MANILA—The Manaoag church in Pangasinan is under tight security amid an alleged Islamic State-linked terror threat on cities and places of worship in Northern Luzon, with the military expected to raise the red alert status starting Sunday.
An intelligence memo dated August 2 obtained by ABS-CBN News cited a "possible terror attack" in several areas under the Armed Forces of the Philippines' Northern Luzon Command (Nolcom).
The memo was issued just days before President Rodrigo Duterte spoke of his fear of ISIS attacks, saying he was praying that the country would be spared from the "brutality and cruelty" that innocents have been suffering in Iraq and Syria.
The Nolcom memo said information showed that "a "crusader city" with business centers and "crusader churches" in Northern Luzon [are] being targeted for terror attack."
"Crusader cities is the term used by ISIS in describing target areas to fuel what they call 'Bandar Crusade,' or war between Muslim and Christian. While 'Crusader Churches' is their generic term for all historic Catholic Churches," read the memo signed by Navy Col. Glenn Celebrado, Nolcom's assistant chief of Unified Command Staff for Intelligence.
Nolcom identified Laoag City in Ilocos Norte, Vigan City in Ilocos Sur, Tuguegarao City in Cagayan and the Manaoag church in Pangasinan as possible targets, saying "the definition fits but [is] not limited to" these places.
The Minor Basilica of Our Lady of the Most Holy Rosary of Manaoag is a popular pilgrimage site, while Laoag and Vigan are home to historic landmarks, including major churches, that draw both local and foreign tourists.
Tuguegarao is home to an 18th-century Baroque church and is a gateway to Cagayan Valley's other adventure destinations.
The Nolcom ordered several military units, including 3 joint task forces, to "heighten intelligence monitoring" and place the areas as "high priority targets."
It also ordered the issuance of a directive for a red alert status on August 11 and 12, Sunday and Monday.
The terror alert came nearly 7 months since the suicide attack at the Jolo Cathedral on Jan. 27. The twin blasts, carried out by Indonesian suicide bombers with the aid of the Abu Sayyaf Group, left 22 people dead, including state troops, and more than a hundred hurt.
Meanwhile, last month, authorities confirmed the identity of the first known Filipino suicide bomber who was behind blasts in Indanan, Sulu, which killed 8 and wounded 22 others.
PRIESTS, AUTHORITIES CALL FOR CALM, VIGILANCE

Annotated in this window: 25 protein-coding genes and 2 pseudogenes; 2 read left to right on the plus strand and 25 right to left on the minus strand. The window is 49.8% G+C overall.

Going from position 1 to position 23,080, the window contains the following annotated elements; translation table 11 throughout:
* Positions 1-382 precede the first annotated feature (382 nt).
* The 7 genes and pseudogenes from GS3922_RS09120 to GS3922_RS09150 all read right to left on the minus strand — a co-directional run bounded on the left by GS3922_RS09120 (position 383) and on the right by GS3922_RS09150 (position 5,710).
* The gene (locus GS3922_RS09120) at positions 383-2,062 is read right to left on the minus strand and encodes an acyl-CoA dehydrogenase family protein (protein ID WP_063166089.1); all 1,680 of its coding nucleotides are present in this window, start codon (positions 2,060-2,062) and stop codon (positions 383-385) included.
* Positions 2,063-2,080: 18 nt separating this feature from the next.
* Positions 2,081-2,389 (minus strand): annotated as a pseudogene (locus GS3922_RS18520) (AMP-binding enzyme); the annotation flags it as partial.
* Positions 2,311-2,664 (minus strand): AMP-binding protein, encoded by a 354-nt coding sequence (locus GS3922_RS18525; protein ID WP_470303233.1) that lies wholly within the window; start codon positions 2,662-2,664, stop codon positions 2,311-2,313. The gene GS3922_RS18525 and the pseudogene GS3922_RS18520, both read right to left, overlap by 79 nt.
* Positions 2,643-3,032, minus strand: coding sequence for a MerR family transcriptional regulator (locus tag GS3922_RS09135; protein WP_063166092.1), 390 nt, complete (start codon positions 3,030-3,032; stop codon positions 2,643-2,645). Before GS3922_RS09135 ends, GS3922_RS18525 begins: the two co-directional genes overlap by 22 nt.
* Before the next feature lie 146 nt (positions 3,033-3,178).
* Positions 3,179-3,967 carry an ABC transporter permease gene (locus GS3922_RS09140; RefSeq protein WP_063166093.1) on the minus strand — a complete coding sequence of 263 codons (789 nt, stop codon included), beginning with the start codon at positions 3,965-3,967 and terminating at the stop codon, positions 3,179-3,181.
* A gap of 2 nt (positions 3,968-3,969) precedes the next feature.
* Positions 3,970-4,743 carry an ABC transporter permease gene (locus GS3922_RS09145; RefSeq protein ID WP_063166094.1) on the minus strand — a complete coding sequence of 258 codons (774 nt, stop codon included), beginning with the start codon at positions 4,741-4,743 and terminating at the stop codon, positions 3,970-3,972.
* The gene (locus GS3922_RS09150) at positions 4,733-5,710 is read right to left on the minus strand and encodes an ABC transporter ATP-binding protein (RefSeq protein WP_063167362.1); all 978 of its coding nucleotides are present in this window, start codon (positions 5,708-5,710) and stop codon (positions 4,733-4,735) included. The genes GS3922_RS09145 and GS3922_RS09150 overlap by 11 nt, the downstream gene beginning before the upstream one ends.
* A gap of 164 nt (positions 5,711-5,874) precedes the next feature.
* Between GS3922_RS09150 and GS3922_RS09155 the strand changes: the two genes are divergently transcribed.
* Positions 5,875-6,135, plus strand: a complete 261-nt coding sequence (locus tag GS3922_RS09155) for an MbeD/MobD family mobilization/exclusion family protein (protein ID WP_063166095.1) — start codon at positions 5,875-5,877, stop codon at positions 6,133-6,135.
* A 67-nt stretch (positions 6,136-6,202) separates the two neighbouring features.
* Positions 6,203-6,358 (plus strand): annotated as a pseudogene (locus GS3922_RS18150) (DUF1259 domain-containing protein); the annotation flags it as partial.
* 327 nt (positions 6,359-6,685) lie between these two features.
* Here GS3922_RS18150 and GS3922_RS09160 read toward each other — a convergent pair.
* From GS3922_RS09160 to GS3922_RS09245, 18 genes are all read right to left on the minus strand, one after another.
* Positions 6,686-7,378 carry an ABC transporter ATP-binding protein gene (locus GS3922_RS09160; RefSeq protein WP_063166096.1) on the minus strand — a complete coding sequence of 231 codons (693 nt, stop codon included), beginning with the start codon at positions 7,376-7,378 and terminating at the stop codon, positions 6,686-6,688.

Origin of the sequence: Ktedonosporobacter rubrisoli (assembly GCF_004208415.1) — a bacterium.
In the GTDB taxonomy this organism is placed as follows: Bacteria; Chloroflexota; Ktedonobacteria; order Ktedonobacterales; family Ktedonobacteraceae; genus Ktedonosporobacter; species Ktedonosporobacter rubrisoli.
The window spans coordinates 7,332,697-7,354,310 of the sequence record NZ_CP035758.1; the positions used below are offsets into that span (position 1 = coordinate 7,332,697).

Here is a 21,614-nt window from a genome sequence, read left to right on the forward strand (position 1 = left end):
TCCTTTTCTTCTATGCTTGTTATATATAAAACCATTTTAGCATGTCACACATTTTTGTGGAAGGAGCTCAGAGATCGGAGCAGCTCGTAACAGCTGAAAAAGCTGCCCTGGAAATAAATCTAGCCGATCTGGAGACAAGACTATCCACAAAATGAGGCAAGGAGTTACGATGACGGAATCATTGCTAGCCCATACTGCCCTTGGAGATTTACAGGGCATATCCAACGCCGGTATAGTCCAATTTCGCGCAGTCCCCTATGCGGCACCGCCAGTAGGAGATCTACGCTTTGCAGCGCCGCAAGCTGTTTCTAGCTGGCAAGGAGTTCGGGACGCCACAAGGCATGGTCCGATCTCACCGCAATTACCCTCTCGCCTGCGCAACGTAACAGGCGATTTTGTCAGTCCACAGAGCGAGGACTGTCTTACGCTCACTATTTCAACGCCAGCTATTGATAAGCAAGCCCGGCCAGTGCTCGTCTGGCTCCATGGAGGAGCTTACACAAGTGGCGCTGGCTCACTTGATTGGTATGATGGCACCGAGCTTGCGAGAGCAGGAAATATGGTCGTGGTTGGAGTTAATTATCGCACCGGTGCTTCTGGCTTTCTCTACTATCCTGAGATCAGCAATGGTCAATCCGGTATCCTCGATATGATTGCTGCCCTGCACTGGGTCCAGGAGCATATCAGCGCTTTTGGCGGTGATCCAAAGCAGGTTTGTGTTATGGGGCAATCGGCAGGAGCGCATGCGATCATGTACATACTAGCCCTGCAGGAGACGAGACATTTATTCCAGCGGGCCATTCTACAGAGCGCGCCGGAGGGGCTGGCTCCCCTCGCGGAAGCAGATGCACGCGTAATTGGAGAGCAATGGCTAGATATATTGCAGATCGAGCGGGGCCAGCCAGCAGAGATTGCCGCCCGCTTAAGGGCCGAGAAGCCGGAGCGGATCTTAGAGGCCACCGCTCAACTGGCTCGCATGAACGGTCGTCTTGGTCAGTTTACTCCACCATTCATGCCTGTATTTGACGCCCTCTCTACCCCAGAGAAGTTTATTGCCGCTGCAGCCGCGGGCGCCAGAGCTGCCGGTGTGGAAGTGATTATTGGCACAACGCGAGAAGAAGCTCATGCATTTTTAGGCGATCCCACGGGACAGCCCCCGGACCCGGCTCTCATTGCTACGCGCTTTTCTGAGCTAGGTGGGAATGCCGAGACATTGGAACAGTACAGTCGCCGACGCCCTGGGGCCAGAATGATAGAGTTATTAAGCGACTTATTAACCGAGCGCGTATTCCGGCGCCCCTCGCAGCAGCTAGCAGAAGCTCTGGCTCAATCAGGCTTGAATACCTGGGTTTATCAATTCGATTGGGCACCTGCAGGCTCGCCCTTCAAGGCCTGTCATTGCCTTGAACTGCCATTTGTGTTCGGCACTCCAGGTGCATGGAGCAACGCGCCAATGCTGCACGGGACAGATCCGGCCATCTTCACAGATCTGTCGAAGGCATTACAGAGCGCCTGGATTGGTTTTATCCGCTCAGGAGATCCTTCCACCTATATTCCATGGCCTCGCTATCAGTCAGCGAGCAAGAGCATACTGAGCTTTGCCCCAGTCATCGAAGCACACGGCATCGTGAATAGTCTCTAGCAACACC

The memo, which has been leaked, has sown fear among residents.
In Manaoag, Fr. Anthony Eudela said there has been no bomb threat but additional security forces were deployed to guard the church.
The Philippine National Police (PNP) said additional officers were deployed in and around the church, along with soldiers and police dogs.
"Wala tayong bomb threat... pero may dagdag tayong security, andiyan ang sundalo, PNP at K-9... Finifilter natin 'yung gates... Ang dami nating gates," he said in an interview.
(We don't have a bomb threat... but we have additional security, there's the military, Philippine National Police, K-9 [dogs].)
Visitor Belle Koizumi found it "nakakailang (awkward)" to have such level of security at a church, but Reynaldo Rosaupan said he felt more secure that security forces were present.
The reported threat has prompted some businesses to close shop, while for others, business has been slow.
"Matumal ngayon, walang benta dahil takot sila. Maganda 'yung maraming pulis," said vendor Romy Dizon.
(Business is slow, we don't have sales because people are scared. It's good that there are many police officers here.)
At the change of command of the Philippine Army's 702nd Infantry Brigade in Manaoag town earlier this week, newly installed commander Col. Audrey Pasia said his forces are "ready with or without a threat."
In Ilocos Norte, the police and the Church called for calm and vigilance following the leak of the memo.
"Huwag masyadong mag-panic dahil mas maraming nake-create na chaos diyan," said Police Maj. Relly Layug, PNP Ilocos Norte public relations officer.
(Don't panic because that creates more chaos.)
He said the province's police force is ready given security preparations set for places of convergence such as churches, markets and malls.
Layug said the police are coordinating with the Catholic Church amid the threat report.
He called on the public to immediately report to the nearest police station suspicious-looking persons or baggage.
Fr. Joey Ranjo, spokesperson for the Diocese of Laoag, said: "We have to be calm and discern what is fake or what is not. We have to trust the PNP and coordinate with them."
Resident Jun Gatiwan was confident of his safety, saying: "Magdasal na lang (Just pray)."
--With reports from Noriel Padiernos and Grace Alba, ABS-CBN News